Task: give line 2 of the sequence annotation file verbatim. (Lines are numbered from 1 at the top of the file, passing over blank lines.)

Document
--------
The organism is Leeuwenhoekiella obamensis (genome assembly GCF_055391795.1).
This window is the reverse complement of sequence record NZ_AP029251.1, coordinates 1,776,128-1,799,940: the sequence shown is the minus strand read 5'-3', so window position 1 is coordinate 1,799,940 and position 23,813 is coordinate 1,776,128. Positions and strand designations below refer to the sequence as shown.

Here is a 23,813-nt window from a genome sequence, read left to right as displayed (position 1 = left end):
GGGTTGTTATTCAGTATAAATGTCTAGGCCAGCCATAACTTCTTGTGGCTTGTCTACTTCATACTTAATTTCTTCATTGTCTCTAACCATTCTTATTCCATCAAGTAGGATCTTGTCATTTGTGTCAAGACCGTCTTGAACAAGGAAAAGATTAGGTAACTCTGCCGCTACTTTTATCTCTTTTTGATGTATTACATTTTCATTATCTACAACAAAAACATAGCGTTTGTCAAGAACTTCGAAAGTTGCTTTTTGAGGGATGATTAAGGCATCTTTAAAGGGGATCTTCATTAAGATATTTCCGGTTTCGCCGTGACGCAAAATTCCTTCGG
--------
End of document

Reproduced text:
This window is the reverse complement of sequence record NZ_AP029251.1, coordinates 1,776,128-1,799,940: the sequence shown is the minus strand read 5'-3', so window position 1 is coordinate 1,799,940 and position 23,813 is coordinate 1,776,128. Positions and strand designations below refer to the sequence as shown.